[cryptography] Subquantum Crypto Attack

Zack Weinberg zack.weinberg at sv.cmu.edu
Fri Jul 26 13:07:39 EDT 2013


... possibly I should be a little less telegraphic about my dismissiveness.

We are (I hope) all familiar with how easy it is to develop a
cryptographic algorithm or a cryptanalytic theorem which is
superficially plausible but completely broken, and how _difficult_ it
is to develop one that is actually correct. Quantum mechanics is much
the same, only (IMHO) more so, because one's natural physical
intuition can be dangerously misleading.  And the intersection of
quantum mechanics and cryptography has all the pitfalls of both
disciplines.

As such, I assume by default that any paper touching on both quantum
mechanics and computation is wrong, until I hear otherwise from
someone who has demonstrated that they know what they are talking
about, _such as_ Scott Aaronson (http://www.scottaaronson.com/blog/);
and I recommend this strategy to all.

zw


On Fri, Jul 26, 2013 at 12:57 PM, Zack Weinberg
<zack.weinberg at sv.cmu.edu> wrote:
> I expect Scott Aaronson would describe this paper as 100% bunk.
>
> On Fri, Jul 26, 2013 at 12:43 PM, John Young <jya at pipeline.com> wrote:
>> Has subquantum crypto attack been substantiated?
>>
>> arXiv:quant-ph/0203049v2 12 Apr 2002
>>
>> Subquantum Information and Computation
>>
>> Antony Valentini
>>
>> It is argued that immense physical resources – for nonlocal communication,
>> espionage, and exponentially-fast computation – are hidden from us by
>> quantum
>> noise, and that this noise is not fundamental but merely a property of an
>> equilibrium state in which the universe happens to be at the present time.
>> It
>> is suggested that ‘non-quantum’ or nonequilibrium matter might exist today
>> in
>> the form of relic particles from the early universe. We describe how such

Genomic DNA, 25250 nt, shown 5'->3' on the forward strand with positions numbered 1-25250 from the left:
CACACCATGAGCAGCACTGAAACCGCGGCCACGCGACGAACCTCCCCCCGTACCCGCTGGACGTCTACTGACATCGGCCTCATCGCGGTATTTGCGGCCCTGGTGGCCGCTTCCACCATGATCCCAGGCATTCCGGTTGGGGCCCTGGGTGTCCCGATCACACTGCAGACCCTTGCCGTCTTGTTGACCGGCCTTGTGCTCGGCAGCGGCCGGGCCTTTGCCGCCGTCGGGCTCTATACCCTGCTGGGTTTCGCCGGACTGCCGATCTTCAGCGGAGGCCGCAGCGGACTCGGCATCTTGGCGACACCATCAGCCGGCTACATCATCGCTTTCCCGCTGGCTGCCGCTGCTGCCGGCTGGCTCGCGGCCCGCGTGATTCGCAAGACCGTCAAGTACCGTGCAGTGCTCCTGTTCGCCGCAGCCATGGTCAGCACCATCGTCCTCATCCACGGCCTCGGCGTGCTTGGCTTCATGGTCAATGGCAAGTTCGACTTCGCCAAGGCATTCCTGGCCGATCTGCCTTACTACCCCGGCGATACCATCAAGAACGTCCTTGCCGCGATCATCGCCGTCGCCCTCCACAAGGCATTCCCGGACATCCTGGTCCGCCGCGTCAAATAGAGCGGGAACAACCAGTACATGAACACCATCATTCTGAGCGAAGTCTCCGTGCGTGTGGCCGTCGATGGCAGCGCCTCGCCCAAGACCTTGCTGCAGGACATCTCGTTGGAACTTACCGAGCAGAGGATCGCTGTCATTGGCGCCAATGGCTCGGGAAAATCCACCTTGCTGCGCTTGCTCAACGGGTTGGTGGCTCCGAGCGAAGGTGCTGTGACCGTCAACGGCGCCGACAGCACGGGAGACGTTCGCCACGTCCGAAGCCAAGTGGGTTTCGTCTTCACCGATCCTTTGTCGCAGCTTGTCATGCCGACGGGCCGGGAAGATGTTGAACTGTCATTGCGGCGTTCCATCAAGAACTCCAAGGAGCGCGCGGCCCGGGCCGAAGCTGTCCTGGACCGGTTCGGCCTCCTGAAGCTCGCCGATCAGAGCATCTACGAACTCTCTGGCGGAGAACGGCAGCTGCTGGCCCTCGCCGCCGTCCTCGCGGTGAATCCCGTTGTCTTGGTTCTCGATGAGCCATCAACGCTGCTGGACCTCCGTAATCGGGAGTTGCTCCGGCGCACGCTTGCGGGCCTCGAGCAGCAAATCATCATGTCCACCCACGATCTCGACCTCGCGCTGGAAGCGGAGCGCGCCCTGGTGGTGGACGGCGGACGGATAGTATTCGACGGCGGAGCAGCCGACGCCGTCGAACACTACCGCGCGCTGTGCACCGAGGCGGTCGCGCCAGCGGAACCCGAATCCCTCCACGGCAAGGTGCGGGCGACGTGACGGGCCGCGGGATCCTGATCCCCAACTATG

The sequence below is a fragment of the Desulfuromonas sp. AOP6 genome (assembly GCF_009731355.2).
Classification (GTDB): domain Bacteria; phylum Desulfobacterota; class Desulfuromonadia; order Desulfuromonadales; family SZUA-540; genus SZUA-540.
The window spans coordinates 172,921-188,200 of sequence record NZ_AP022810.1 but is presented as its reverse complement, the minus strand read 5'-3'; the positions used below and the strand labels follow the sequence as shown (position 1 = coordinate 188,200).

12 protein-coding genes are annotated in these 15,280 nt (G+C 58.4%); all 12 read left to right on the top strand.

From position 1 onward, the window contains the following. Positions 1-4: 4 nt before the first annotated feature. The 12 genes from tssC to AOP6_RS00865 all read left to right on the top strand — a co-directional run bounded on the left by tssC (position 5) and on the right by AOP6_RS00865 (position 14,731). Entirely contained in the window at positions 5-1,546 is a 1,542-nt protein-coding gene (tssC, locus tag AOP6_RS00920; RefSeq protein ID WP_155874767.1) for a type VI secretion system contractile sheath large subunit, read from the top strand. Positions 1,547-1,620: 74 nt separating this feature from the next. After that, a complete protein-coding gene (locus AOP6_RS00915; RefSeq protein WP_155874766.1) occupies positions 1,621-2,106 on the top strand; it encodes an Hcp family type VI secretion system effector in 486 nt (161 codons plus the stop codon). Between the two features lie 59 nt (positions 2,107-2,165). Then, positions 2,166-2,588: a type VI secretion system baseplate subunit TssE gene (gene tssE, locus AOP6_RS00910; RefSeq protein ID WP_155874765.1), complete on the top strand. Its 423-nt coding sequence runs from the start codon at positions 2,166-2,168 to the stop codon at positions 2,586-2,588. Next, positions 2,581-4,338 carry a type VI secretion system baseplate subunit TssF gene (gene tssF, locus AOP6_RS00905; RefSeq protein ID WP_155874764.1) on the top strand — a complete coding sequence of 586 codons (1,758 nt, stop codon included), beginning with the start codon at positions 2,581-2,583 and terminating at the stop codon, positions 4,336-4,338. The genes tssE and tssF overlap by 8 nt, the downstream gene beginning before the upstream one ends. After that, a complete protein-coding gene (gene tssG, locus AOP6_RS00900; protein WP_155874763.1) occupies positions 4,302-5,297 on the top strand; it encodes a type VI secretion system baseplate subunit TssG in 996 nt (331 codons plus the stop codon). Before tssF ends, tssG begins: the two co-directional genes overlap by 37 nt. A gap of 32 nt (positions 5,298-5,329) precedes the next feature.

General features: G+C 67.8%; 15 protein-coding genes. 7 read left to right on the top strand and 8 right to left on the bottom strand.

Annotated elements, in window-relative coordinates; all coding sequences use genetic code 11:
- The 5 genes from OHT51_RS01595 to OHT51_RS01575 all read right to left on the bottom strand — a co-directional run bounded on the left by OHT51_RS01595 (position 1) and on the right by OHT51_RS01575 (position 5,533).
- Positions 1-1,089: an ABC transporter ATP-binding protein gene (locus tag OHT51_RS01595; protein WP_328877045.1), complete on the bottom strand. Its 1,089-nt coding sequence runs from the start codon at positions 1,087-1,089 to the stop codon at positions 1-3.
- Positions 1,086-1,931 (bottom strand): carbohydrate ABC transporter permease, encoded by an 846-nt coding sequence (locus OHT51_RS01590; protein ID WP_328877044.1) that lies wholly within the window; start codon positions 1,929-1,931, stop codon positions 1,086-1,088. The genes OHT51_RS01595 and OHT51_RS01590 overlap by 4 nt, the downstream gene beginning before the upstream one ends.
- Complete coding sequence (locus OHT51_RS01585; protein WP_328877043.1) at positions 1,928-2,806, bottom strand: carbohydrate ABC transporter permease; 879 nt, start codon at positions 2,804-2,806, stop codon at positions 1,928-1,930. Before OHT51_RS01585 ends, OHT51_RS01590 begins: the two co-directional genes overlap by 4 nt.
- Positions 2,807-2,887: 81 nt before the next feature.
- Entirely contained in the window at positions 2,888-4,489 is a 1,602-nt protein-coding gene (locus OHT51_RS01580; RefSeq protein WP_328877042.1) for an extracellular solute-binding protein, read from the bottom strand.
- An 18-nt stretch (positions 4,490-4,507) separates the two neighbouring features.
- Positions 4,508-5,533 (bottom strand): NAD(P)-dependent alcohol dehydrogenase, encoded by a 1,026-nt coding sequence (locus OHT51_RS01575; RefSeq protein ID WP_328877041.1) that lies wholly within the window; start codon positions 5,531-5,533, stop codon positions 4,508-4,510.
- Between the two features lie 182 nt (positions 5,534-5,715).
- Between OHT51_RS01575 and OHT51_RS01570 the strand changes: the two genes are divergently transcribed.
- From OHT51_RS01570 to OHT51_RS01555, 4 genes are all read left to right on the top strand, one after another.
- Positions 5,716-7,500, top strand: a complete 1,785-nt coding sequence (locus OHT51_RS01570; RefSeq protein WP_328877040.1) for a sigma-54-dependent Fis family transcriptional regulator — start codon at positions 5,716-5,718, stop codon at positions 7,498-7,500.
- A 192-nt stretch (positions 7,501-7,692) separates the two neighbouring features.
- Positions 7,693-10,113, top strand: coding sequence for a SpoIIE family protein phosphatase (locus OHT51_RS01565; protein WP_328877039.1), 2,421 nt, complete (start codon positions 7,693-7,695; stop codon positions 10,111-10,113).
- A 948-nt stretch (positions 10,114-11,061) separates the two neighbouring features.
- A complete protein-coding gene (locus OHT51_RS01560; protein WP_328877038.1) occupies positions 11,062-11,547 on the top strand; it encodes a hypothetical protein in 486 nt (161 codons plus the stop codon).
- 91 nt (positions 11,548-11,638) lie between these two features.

>> matter
>> could be detected and put to practical use. Nonequilibrium matter could be
>> used to send instantaneous signals, to violate the uncertainty principle, to
>> distinguish
>> non-orthogonal quantum states without disturbing them, to eavesdrop
>> on quantum key distribution, and to outpace quantum computation (solving
>> NP-complete problems in polynomial time). ...
>>
>> 6 Eavesdropping on Quantum Key Distribution
>>
>> Alice and Bob want to share a secret sequence of bits that will be used as a
>> key for cryptography. During distribution of the key between them, they must
>> be able to detect any eavesdropping by Eve. Three protocols for quantum key
>> distribution – BB84 [20], B92 [21], and E91 (or EPR) [22] – are known to be
>> secure against classical or quantum attacks (that is, against eavesdropping
>> based
>> on classical or quantum physics) [23]. But these protocols are not secure
>> against
>> a ‘subquantum’ attack [7]. ...
>>
>> E91 is particularly interesting for it relies on the completeness of quantum
>> theory – that is, on the assumption that there are no hidden ‘elements of
>> reality’.
>> Pairs of spin-1/2 particles in the singlet state are shared by Alice and
>> Bob, who
>> perform spin measurements along random axes. For coincident axes the same
>> bit
>> sequence is generated at each wing, by apparently random quantum outcomes.
>> ‘The eavesdropper cannot elicit any information from the particles while in
>> transit ..... because there is no information encoded there’ [22]. But our
>> Eve has
>> access to information outside the domain of quantum theory. She can measure
>> the particle positions while in transit, without disturbing the
>> wavefunction, and
>> so predict the outcomes of spin measurements at the two wings (for the
>> publicly
>> announced axes).12 Thus Eve is able to predict the key shared by Alice and
>> Bob.
>>
>>
>>
>>
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